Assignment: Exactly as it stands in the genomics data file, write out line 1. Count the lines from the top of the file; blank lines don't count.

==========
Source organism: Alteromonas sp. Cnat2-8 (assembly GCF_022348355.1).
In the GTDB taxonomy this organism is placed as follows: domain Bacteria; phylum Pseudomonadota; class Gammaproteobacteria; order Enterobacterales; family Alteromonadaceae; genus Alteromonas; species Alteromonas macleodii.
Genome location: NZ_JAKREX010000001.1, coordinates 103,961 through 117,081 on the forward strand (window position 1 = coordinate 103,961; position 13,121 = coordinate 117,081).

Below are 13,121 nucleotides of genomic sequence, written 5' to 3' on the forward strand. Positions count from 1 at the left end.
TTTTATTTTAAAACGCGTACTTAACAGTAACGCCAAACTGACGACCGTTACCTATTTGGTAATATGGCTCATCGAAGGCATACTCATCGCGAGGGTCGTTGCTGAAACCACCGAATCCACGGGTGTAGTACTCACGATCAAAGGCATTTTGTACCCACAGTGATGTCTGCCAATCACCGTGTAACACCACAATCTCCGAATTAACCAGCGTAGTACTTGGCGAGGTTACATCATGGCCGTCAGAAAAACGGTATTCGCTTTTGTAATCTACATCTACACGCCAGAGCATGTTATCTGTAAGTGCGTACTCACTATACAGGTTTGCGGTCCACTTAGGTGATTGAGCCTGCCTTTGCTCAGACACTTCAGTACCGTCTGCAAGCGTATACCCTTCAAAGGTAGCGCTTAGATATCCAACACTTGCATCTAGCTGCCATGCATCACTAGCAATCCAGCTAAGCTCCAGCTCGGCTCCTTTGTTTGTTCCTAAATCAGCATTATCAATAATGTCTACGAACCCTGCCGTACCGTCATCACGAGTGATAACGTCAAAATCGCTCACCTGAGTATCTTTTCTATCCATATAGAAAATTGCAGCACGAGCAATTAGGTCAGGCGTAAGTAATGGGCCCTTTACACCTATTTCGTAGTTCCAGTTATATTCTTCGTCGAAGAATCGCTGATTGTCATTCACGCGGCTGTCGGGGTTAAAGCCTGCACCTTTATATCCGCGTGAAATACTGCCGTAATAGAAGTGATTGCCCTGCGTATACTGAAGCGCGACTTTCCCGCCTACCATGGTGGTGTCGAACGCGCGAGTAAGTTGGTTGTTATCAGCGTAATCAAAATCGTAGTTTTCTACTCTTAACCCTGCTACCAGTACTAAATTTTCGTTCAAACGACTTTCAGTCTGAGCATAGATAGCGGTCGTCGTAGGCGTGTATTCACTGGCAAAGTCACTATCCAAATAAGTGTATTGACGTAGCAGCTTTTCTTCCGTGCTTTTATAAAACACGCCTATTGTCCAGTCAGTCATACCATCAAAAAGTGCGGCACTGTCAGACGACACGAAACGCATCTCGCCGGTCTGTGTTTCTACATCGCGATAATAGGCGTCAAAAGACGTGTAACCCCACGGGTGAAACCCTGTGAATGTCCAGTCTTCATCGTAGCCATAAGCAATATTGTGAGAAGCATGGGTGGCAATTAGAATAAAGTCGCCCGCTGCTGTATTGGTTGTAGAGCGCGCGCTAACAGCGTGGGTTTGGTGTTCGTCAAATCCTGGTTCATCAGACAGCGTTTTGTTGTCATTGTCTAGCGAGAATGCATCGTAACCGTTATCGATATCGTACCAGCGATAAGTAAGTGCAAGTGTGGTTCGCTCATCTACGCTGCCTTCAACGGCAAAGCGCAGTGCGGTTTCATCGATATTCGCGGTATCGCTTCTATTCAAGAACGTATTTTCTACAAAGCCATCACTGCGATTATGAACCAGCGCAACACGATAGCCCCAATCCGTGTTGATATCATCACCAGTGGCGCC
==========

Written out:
Source organism: Alteromonas sp. Cnat2-8 (assembly GCF_022348355.1).